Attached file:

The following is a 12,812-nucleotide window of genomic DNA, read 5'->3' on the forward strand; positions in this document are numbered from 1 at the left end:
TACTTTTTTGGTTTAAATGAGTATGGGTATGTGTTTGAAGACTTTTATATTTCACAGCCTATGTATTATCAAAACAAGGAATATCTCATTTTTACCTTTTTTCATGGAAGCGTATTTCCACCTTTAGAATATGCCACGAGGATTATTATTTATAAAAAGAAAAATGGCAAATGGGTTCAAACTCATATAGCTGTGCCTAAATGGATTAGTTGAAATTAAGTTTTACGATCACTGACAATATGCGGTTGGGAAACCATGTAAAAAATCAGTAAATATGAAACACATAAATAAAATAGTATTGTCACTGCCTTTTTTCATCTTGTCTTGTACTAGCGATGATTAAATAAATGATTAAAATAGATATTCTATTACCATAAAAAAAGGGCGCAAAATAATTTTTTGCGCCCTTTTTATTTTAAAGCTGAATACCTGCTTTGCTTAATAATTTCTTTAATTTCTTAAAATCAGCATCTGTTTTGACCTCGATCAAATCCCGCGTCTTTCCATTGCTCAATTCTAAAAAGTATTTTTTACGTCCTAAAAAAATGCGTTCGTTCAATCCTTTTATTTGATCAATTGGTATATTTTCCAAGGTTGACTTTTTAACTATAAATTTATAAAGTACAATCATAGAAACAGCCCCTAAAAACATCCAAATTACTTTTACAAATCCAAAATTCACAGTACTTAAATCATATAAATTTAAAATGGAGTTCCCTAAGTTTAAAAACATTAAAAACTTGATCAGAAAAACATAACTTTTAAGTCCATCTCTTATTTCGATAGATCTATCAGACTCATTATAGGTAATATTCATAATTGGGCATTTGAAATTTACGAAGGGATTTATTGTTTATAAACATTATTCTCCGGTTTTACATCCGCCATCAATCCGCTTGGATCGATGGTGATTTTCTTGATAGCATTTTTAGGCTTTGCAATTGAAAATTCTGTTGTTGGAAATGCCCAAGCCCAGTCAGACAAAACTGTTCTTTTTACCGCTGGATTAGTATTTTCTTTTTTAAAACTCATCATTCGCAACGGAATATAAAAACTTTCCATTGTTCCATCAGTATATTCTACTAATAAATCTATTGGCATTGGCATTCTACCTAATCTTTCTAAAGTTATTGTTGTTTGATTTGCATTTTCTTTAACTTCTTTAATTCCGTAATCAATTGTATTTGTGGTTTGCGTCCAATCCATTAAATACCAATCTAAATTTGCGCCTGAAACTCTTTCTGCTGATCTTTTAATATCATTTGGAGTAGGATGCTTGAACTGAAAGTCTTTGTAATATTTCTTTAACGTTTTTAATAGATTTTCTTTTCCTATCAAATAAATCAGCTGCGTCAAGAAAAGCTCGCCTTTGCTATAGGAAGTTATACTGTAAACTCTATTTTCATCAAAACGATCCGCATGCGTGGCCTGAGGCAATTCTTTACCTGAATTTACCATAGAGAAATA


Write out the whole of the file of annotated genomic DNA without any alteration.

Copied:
The following is a 12,812-nucleotide window of genomic DNA, read 5'->3' on the forward strand; positions in this document are numbered from 1 at the left end:
TACTTTTTTGGTTTAAATGAGTATGGGTATGTGTTTGAAGACTTTTATATTTCACAGCCTATGTATTATCAAAACAAGGAATATCTCATTTTTACCTTTTTTCATGGAAGCGTATTTCCACCTTTAGAATATGCCACGAGGATTATTATTTATAAAAAGAAAAATGGCAAATGGGTTCAAACTCATATAGCTGTGCCTAAATGGATTAGTTGAAATTAAGTTTTACGATCACTGACAATATGCGGTTGGGAAACCATGTAAAAAATCAGTAAATATGAAACACATAAATAAAATAGTATTGTCACTGCCTTTTTTCATCTTGTCTTGTACTAGCGATGATTAAATAAATGATTAAAATAGATATTCTATTACCATAAAAAAAGGGCGCAAAATAATTTTTTGCGCCCTTTTTATTTTAAAGCTGAATACCTGCTTTGCTTAATAATTTCTTTAATTTCTTAAAATCAGCATCTGTTTTGACCTCGATCAAATCCCGCGTCTTTCCATTGCTCAATTCTAAAAAGTATTTTTTACGTCCTAAAAAAATGCGTTCGTTCAATCCTTTTATTTGATCAATTGGTATATTTTCCAAGGTTGACTTTTTAACTATAAATTTATAAAGTACAATCATAGAAACAGCCCCTAAAAACATCCAAATTACTTTTACAAATCCAAAATTCACAGTACTTAAATCATATAAATTTAAAATGGAGTTCCCTAAGTTTAAAAACATTAAAAACTTGATCAGAAAAACATAACTTTTAAGTCCATCTCTTATTTCGATAGATCTATCAGACTCATTATAGGTAATATTCATAATTGGGCATTTGAAATTTACGAAGGGATTTATTGTTTATAAACATTATTCTCCGGTTTTACATCCGCCATCAATCCGCTTGGATCGATGGTGATTTTCTTGATAGCATTTTTAGGCTTTGCAATTGAAAATTCTGTTGTTGGAAATGCCCAAGCCCAGTCAGACAAAACTGTTCTTTTTACCGCTGGATTAGTATTTTCTTTTTTAAAACTCATCATTCGCAACGGAATATAAAAACTTTCCATTGTTCCATCAGTATATTCTACTAATAAATCTATTGGCATTGGCATTCTACCTAATCTTTCTAAAGTTATTGTTGTTTGATTTGCATTTTCTTTAACTTCTTTAATTCCGTAATCAATTGTATTTGTGGTTTGCGTCCAATCCATTAAATACCAATCTAAATTTGCGCCTGAAACTCTTTCTGCTGATCTTTTAATATCATTTGGAGTAGGATGCTTGAACTGAAAGTCTTTGTAATATTTCTTTAACGTTTTTAATAGATTTTCTTTTCCTATCAAATAAATCAGCTGCGTCAAGAAAAGCTCGCCTTTGCTATAGGAAGTTATACTGTAAACTCTATTTTCATCAAAACGATCCGCATGCGTGGCCTGAGGCAATTCTTTACCTGAATTTACCATAGAGAAATA